Technique - arpeggios

Technique, methods and advice for learners

Postby LK123 » Wed Apr 19, 2006 11:16 am

I really enjoyed Dr. Leland's article on the "Twists and Turns of Playing Scales", and have found the exercises to be quite helpful. Any suggestions for playing arpeggios? I seem to have too much movement in my wrist/arms, especially when I am playing them at the required speed.
LK123
 
Posts: 41
Joined: Mon Jan 30, 2006 8:12 pm
Location: Alberta, Canada

Postby Dr. Bill Leland » Wed Apr 19, 2006 1:53 pm

LK, you can apply much the same kind of movements to arpeggios: hands "pigeon-toed", thumb under, shifts between positions without twisting.

One other thing that should help: most people think you have to spread the hand out over the entire chord at the beginning of an arpeggio, but this is not the case. Begin with the hand in a comfortable, semi-closed position and let the fingers touch their keys as the hand moves along. Coming down, let the hand pass over the thumb while staying level--no pole vaulting!

A good maxim for ANY figuration is "keep the hand small". even when we have to spread out, we should always have a brief recoil to a more relaxed position immediately.

B. L.
Technique is 90 per cent from the neck up.
Dr. Bill Leland
 
Posts: 548
Joined: Sat Feb 21, 2004 5:58 pm
Location: Las Cruces, NM

Postby 108-1121887355 » Wed Apr 19, 2006 6:36 pm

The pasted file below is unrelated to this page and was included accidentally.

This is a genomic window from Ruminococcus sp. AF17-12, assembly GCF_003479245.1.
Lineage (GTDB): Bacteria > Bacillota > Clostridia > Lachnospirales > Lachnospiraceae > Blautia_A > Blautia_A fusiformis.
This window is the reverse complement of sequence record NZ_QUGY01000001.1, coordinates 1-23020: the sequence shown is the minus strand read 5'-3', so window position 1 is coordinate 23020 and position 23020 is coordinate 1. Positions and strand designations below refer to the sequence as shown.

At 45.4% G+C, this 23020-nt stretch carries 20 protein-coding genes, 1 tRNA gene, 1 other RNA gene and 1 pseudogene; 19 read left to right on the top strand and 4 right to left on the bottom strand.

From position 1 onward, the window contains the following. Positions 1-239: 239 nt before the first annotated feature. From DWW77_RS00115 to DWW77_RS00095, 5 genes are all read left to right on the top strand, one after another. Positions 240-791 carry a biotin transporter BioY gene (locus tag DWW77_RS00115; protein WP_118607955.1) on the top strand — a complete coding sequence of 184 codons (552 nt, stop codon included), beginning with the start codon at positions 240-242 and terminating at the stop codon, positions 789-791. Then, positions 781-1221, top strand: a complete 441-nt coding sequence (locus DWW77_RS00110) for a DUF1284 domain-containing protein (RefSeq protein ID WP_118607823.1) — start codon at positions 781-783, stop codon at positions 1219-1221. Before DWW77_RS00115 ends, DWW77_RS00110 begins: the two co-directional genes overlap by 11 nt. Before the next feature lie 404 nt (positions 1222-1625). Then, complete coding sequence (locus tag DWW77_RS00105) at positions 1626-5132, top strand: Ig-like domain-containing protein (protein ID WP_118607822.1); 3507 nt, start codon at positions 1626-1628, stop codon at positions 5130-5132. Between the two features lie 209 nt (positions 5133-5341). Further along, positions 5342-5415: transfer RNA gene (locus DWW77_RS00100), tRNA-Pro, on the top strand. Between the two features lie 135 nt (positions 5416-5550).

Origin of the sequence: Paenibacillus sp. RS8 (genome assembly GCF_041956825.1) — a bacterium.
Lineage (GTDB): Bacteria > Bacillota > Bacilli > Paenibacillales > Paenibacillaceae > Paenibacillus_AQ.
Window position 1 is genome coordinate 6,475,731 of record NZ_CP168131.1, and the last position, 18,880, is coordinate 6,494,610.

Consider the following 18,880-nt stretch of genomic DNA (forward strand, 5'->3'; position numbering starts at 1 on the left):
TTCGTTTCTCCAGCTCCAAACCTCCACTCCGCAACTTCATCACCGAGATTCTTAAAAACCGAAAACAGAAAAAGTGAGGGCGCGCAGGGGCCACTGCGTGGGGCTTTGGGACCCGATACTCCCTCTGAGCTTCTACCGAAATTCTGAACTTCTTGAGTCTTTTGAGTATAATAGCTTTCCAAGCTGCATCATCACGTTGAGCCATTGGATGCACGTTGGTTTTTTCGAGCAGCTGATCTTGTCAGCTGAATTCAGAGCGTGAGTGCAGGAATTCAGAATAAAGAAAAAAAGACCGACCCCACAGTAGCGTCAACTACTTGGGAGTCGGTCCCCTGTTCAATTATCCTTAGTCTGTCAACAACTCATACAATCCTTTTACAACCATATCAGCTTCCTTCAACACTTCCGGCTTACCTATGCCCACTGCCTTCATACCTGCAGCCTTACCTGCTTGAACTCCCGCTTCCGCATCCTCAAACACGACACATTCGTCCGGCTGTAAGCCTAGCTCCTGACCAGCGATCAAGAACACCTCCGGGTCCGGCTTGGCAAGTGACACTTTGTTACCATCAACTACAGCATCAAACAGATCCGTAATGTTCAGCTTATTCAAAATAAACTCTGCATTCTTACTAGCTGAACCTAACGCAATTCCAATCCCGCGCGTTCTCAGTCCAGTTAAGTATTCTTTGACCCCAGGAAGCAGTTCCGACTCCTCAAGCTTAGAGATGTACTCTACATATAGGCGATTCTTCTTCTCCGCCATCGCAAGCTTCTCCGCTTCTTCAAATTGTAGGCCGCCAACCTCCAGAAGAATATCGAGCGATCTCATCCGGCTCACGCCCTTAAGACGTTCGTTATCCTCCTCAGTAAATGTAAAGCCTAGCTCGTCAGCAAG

Working on this but the students with small hands have trouble keeping arpeggios smooth on the thumb under. Any other tips for them?
Thanks
User avatar
108-1121887355
 

Postby Dr. Bill Leland » Thu Apr 20, 2006 9:49 am

Joan, arpeggio playing is one of the big problems for small hands, especially if they extend over one octave. My suggestion is to work to keep the rhythm and sound as smooth as possible without being too fussy yet about making a perfect legato connection. As with smooth scales, that comes from a combination of moving the thumb under and making a kind of quick shift in which the sideways movement is distinct from any downward hand dip, and the new note is played only with the thumb itself. This is a very difficult coordination to perfect, and can take years.

Again (and again!), the EAR must first have a firm perception of what a smooth arpeggio sounds like. It might help to play the passage with two hands, just to be able to hear a seamless connection between the positions, then hold that aural concept as a mental goal to be imitated.

I've had good luck doing this with places where the right hand must play a melody and an accompaniment at the same time (e.g., the opening of the second movement of Beethoven's "Pathetique" Sonata or the Adagio of the "Moonlight"); playing the melody in one hand and the accompanying figure in the other makes it easier to play them at distinctly different volume levels, and the student can really hear him/herself make the desired sound before trying to reproduce it in one hand.

Dr. B.
Technique is 90 per cent from the neck up.
Dr. Bill Leland
 
Posts: 548
Joined: Sat Feb 21, 2004 5:58 pm
Location: Las Cruces, NM

Postby 108-1121887355 » Thu Apr 20, 2006 1:00 pm

Thanks. The scales she does well. She has done arpeggios with two hands and hears the sound - just cannot produce it yet. I will not be concerned, now. The Beethoven pieces may be beyond her as she cannot reach an octave yet.

Your expertise is always welcome.

Joan
User avatar
108-1121887355
 


Return to Learning Piano

Who is online

Users browsing this forum: No registered users and 1 guest

cron